World leaders have committed to ending AIDS by 2030 as part of the Sustainable Development Goals, but stigma and discrimination remain significant obstacles. In particular, police are critical, front-line determinants of risk for many people living with HIV (PLHIV) and members of other key affected populations (KAPs). The negative impact of adverse police behaviors and practices on HIV risk is well documented, and these risks undermine global efforts to end AIDS. Far less well documented, and less common, are attempts to ameliorate this impact by working to change police behaviors.
To reform laws is to reform societies. At IDLO, this is something that we have had thirty years to learn. And there are no more important laws than fundamental laws – national Constitutions. One of greatest, the Constitution of the United States of America, has served that nation well for nearly a quarter of a millennium. Constitutions encapsulate a vision. In countries struggling to overcome trauma, as is the case of Kenya; struggling to be reborn, as in Somalia; or struggling to be born at all, as in South Sudan, Constitutions respond to a collective need for unity and renewal.
But Constitutions are also highly technical documents. They set the parameters for law and justice in a given jurisdiction. For this reason, they require legal resources and expertise unavailable in many developing nations. By providing those resources and expertise, IDLO is proud to have assisted several countries through complex constitutional processes.
IDLO's Victoria Harrison Neves, spoke to our Country Representative for Myanmar, Kartik Sharma, about the transition underway in that country, the opportunities for supporting the rule of law at this time, and the practicalities of working in such an environment.
IDLO - When did you arrive in Myanmar?
Rates of sexual and gender based violence (SGBV) remain high in Uganda due to cultural practices, continued internal displacement, and low capacity of the justice system. IDLO is working to advance accountability for SGBV crimes committed in times of or after armed conflict in Uganda.
It is well recognized that discrimination against people living with HIV and affected populations (such as injecting drug users and women in the sex industry) blocks HIV prevention efforts. Discrimination discourages HIV testing and can limit access to care and treatment services. IDLO is working to provide legal information and representation to HIV-affected and key populations in Benin. Through collaboration with local organizations, IDLO is building local capacity in Benin and strengthening the legal response to help those living with HIV assert their rights and address intolerance.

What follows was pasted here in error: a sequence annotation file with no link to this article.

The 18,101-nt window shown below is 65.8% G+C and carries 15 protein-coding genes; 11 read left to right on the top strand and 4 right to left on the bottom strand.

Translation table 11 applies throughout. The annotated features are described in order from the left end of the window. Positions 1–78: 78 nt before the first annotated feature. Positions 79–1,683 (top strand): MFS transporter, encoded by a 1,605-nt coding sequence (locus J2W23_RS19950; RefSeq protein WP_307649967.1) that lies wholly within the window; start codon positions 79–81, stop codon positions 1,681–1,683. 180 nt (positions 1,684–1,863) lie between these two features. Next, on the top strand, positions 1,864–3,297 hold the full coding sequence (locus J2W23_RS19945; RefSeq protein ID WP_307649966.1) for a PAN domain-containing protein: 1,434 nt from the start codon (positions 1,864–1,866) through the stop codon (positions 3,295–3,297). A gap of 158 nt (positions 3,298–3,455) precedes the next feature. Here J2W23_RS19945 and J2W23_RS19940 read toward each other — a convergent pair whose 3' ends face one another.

The Africa conference on rule of law and development opened in Dar es Salaam yesterday with over 140 delegates attending, including two former Presidents of Tanzania, Benjamin Mkapa and Jayak Kikwete.
The Upper House of the Afghan National Assembly has recognized the work of IDLO legal trainer and adviser Gul Ghutai Afzalyar with an award for her efforts to reform and clarify the Legislation for the Elimination of Violence Against Women (LEVAW) in Afghanistan.
The protracted civil war and the weak state control over territory in Somalia has enabled new criminal activities to take hold, including illegal checkpoints, maritime piracy, cybercrimes, money laundering and counterfeiting, human trafficking, extortion, terrorist financing, and the smuggling of weapons and food over Somalia’s porous borders. The Somali Federal Ministry of Justice (MoJ) and national police are well aware of these newer forms of criminality plaguing Somalia, but are unable to effectively combat them.
Ukraine has embarked on a wide-ranging process of reform, and the momentum is there to overcome a legacy of bureaucratic stagnation, arbitrariness and corruption. The government has committed itself to the long-term reform of the Ukrainian justice sector, and the President has developed a strategy that identifies the need for increased independence, transparency, competence, accountability and efficiency of the rule of law and justice institutions.
In 2010, the people of Kenya overwhelmingly voted in favor of a new Constitution, following a protracted struggle for constitutional reform spanning over two decades. Under the new Constitution, the elections of 2013 were the first in Kenya’s multiparty history with Electoral Dispute Resolution (EDR) processes in place. With these mechanisms, disputes can be resolved legally, peacefully and speedily – as opposed to resulting in violence or being allowed to drag through the courts.